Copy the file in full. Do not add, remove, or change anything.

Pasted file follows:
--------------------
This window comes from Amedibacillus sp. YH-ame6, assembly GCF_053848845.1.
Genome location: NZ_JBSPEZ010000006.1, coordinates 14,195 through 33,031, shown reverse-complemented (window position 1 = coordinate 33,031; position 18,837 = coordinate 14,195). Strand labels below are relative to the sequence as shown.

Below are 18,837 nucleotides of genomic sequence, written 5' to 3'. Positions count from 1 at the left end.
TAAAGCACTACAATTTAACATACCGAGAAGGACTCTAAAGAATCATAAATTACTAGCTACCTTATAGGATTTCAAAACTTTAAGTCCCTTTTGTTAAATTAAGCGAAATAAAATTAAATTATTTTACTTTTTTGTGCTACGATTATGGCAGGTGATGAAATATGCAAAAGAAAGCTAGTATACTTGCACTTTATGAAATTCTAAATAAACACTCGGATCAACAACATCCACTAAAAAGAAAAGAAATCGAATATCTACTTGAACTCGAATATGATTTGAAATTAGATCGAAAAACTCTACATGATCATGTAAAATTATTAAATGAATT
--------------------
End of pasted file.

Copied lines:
This window comes from Amedibacillus sp. YH-ame6, assembly GCF_053848845.1.
Genome location: NZ_JBSPEZ010000006.1, coordinates 14,195 through 33,031, shown reverse-complemented (window position 1 = coordinate 33,031; position 18,837 = coordinate 14,195). Strand labels below are relative to the sequence as shown.

Below are 18,837 nucleotides of genomic sequence, written 5' to 3'. Positions count from 1 at the left end.
TAAAGCACTACAATTTAACATACCGAGAAGGACTCTAAAGAATCATAAATTACTAGCTACCTTATAGGATTTCAAAACTTTAAGTCCCTTTTGTTAAATTAAGCGAAATAAAATTAAATTATTTTACTTTTTTGTGCTACGATTATGGCAGGTGATGAAATATGCAAAAGAAAGCTAGTATACTTGCACTTTATGAAATTCTAAATAAACACTCGGATCAACAACATCCACTAAAAAGAAAAGAAATCGAATATCTACTTGAACTCGAATATGATTTGAAATTAGATCGAAAAACTCTACATGATCATGTAAAATTATTAAATGAATT